- Drying Hydrangeas
- Amaryllis belladonna
- Taking semi-ripe cuttings
Lilies which have been grown in pots should have their seed heads removed once the petals have all dropped.
The bulbs will waste a great deal of energy developing large seed heads and, if left in place, you may only get a small insipid flower or none at all next year.
Hydrangea flowers start to change colour prior to going dormant and brown. White hydrangeas take on a greenish hue while some of the blues take on purple streaks. If you cut these flowers and hang them upside down to dry out slowly these colours will be retained. An excellent flower arrangement for the winter.
Amaryllis belladonna and Nerine bulbs spring into flower as the harbingers of Autumn. They have no leaves at this time of the year so the flower spikes are a surprise. The bulbs tend to rise up to the surface and can be split and divided after flowering every few years. The bulbs are tenderish so a Winter mulching is advisable.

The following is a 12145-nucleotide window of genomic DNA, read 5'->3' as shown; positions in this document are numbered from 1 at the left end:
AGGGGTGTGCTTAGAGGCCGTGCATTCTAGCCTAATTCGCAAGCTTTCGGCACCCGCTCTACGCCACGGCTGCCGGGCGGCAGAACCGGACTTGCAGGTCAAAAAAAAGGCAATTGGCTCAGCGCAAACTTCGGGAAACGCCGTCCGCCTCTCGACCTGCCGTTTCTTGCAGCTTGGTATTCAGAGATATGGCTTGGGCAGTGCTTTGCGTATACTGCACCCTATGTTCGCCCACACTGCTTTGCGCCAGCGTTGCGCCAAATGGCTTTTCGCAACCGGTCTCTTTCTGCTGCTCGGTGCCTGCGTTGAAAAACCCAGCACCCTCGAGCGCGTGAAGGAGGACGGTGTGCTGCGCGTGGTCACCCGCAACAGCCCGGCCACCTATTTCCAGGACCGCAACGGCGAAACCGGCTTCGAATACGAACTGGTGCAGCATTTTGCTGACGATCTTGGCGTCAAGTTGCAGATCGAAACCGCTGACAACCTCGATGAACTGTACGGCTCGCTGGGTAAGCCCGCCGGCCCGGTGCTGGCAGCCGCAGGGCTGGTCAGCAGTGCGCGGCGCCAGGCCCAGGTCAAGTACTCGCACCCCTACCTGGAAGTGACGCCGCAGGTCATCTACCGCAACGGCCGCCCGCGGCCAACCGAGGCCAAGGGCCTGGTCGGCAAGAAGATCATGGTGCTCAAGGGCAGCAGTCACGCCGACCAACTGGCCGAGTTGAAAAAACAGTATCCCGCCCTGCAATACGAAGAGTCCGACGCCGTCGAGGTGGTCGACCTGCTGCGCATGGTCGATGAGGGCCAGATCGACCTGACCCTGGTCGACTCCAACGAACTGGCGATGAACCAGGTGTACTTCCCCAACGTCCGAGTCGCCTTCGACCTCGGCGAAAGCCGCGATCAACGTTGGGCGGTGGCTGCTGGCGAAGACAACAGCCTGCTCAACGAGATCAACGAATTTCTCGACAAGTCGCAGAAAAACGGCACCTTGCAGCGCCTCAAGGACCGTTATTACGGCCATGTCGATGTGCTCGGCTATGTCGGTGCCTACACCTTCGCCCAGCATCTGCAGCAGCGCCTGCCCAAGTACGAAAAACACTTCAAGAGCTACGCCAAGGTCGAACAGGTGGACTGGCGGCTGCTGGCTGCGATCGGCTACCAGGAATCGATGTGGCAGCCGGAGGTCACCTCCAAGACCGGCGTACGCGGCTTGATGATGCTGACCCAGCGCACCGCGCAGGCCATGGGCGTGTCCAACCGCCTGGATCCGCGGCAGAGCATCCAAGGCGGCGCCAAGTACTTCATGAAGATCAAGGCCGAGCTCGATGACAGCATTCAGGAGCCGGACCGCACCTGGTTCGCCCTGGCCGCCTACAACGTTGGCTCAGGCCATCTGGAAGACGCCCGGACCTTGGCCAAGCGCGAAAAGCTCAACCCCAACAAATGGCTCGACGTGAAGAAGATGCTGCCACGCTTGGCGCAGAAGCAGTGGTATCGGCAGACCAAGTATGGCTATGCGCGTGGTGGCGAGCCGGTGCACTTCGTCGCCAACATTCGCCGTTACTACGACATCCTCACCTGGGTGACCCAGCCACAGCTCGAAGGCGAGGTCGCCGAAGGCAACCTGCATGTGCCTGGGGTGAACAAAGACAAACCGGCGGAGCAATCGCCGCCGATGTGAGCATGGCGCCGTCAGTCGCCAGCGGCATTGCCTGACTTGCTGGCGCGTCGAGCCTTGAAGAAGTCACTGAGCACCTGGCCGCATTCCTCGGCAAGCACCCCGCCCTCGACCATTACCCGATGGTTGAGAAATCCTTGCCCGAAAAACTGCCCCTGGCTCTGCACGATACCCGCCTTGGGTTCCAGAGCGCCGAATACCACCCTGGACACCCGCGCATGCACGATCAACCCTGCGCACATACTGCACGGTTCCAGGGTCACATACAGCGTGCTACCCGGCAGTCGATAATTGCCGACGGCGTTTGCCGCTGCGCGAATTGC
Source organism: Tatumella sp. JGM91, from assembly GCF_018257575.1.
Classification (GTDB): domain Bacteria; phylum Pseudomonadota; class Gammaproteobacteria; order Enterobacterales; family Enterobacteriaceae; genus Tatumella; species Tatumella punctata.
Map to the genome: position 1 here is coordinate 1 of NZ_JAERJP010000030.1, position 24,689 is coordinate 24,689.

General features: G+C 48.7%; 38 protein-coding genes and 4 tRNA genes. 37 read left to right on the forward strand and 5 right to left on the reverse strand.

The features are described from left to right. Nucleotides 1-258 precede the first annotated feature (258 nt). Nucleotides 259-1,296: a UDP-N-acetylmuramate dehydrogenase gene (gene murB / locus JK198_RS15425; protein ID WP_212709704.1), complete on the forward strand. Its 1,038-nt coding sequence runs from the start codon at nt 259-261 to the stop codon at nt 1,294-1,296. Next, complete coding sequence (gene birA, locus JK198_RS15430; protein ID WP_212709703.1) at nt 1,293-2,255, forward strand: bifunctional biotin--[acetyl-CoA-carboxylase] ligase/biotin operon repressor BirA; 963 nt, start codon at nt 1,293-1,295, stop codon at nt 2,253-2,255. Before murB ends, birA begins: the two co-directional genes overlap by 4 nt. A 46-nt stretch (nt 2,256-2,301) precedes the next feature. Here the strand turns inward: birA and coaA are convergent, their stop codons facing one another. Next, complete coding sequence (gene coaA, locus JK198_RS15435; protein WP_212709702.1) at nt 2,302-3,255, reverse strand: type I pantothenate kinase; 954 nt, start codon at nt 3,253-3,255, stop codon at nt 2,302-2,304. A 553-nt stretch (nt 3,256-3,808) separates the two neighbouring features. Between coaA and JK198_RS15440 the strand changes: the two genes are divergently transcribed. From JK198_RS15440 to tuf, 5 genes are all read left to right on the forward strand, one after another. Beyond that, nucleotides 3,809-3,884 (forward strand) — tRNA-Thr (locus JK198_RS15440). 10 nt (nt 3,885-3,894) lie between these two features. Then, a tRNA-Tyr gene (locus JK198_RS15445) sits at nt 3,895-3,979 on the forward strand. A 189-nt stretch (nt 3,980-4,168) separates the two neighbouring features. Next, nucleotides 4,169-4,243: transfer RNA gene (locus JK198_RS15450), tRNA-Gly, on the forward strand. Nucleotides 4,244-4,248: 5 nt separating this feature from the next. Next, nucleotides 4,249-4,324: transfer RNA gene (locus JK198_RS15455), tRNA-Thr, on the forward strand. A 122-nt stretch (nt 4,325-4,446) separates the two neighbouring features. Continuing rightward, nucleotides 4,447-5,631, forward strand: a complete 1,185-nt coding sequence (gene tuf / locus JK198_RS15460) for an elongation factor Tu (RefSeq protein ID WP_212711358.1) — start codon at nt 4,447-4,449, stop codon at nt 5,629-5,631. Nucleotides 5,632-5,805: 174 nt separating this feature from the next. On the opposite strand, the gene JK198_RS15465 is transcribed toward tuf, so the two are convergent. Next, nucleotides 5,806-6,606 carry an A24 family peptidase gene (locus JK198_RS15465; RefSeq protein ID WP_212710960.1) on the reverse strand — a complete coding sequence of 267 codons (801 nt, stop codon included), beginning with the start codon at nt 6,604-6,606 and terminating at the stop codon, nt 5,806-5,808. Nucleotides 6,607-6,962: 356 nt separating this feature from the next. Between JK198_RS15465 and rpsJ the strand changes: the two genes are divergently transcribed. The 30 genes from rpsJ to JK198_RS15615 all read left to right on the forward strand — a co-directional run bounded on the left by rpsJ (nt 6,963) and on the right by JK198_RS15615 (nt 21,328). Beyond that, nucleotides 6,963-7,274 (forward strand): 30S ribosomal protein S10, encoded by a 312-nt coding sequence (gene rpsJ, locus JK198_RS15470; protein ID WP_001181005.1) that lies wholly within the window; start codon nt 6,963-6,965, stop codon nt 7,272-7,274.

As a precaution losses in a severe Winter you can take off some offsets or cuttings and pot in small pots of gritty free draining compost and keep indoors on windowsills.
Taking semi-ripe cuttings
Taking semi-ripe cuttings in September is a great way to propagate more plants. This can successful for : Plumbago, fuchsia, kerria, roses, weigela.
EchiumsEchiums will be finishing flowering now and setting seed. The old flower stalks may be up to 6 feet tall and slowly go black and die off. Do not be in too great a hurry to cut them down and remove them because they self sow seed copiously as the plants die. Echiums are biennial plants and die after flowering in the second year but will self regenerate themselves very easily.